Programming :: STDIN, STDOUT, STDERROR Redirection For Scripting - Bash: Log.txt: No Such File Or Directory
Sep 7, 2010
I'm writing a script to execute bash commands in the PHP CLI. I would like to suppress errors from bash and write my own error message if an error occurs. So far I have this (assuming log.txt doesn't exist!):
tac log.txt 2>/dev/null
Which works as expected, tac kicks up an error but the error is suppressed, but when I use this:
tac < log.txt 2>/dev/null
bash: log.txt: No such file or directory
The tac error is suppressed but bash still gives me a dirty error.
I'm trying to write a program that will fork a series of FTP sessions. For each session, there should be separate input and output files associated with stdin and stdout/stderr. I keep reading how I should be able to do that with dup2() in the child process before the execl(), but it's not working for me. Could someone please explain what I've done wrong? The program also has a 30-second sniper alarm for testing and killing of FTPs that go dormant for too long.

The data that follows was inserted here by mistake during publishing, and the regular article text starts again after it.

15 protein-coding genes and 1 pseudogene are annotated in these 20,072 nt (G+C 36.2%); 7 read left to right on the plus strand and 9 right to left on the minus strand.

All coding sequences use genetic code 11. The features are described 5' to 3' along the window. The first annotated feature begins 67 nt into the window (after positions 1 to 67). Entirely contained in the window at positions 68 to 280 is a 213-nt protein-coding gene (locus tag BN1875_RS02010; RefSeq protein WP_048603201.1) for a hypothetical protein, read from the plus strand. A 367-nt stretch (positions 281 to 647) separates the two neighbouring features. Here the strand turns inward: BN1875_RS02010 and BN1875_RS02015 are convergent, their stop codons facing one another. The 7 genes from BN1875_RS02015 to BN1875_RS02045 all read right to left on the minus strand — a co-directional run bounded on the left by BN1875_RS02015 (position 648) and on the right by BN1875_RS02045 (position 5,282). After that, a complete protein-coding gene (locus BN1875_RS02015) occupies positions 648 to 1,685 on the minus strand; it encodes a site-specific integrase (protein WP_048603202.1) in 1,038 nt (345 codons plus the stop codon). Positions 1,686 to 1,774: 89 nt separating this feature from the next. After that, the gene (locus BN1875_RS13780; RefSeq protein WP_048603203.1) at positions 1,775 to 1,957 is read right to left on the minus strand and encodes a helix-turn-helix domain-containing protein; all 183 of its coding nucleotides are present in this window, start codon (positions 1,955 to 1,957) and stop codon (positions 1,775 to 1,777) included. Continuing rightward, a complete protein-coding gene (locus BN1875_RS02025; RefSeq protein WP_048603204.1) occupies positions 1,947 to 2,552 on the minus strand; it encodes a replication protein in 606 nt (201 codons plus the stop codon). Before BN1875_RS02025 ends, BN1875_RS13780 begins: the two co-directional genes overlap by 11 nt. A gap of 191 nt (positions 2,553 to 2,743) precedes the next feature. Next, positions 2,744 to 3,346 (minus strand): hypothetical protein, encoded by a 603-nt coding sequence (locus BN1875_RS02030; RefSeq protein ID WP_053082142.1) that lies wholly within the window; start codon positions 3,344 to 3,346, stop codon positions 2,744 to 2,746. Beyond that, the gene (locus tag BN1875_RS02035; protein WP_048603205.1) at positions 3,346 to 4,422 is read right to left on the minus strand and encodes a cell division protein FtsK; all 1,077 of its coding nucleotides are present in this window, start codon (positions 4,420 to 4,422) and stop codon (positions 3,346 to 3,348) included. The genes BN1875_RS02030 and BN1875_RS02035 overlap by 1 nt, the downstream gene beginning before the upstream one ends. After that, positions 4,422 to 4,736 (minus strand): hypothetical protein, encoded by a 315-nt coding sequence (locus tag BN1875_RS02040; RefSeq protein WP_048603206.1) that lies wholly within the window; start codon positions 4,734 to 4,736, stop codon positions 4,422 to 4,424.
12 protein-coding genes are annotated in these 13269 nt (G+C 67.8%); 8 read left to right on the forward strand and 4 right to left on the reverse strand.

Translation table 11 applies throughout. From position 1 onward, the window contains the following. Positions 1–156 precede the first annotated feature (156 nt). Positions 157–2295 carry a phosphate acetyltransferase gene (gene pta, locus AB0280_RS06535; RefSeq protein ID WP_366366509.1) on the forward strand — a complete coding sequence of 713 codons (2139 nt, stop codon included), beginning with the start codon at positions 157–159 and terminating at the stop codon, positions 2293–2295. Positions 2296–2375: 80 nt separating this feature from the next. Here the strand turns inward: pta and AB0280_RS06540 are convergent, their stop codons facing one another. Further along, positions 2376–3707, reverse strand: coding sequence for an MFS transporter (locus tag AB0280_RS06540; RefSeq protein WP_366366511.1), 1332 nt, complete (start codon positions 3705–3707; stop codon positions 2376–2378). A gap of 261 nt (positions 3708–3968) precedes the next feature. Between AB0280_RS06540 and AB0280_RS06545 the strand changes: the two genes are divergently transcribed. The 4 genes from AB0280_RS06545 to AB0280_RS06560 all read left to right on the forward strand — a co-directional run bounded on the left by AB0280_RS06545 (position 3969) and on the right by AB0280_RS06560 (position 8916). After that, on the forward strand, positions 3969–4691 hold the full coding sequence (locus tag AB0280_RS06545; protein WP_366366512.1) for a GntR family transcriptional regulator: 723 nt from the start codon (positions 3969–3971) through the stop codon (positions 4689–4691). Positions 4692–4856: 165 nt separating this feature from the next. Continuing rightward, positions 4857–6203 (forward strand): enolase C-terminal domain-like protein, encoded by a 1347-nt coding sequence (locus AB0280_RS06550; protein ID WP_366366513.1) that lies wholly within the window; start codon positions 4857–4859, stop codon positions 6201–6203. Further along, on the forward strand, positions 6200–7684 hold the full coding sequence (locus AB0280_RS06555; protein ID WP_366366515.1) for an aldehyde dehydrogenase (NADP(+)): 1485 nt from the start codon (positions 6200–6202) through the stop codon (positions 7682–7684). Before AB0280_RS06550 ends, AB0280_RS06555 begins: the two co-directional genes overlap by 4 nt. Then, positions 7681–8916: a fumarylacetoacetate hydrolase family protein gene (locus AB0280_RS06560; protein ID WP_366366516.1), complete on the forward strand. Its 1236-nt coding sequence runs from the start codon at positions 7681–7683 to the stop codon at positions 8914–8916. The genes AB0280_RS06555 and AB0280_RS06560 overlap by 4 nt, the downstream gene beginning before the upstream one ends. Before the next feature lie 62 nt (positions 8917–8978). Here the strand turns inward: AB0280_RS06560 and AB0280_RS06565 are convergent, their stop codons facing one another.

The code: (ftpmon.c) #include <stdio.h> #include <stdlib.h> #include <string.h>
$ ftpmon Connected to gila-crstest.gilacorp.com (172.16.20.8). 220 (vsFTPd 2.0.1) ftp> waitpid(): Interrupted system call
Why am I getting the ftp> prompt? If the dup2() works, shouldn't it be taking input from my script and not my terminal? In stead, it does nothing, and winds up getting killed after 30 seconds. The log file is created, but it's empty after the run.
I'm working on an application used for backup/archiving. That can be archiving contents on block devices, tapes, as well as regular files. The application stores data in hard packed low redundancy heaps with multiple indexes pointing out uniquely stored, (shared), fractions in the heap.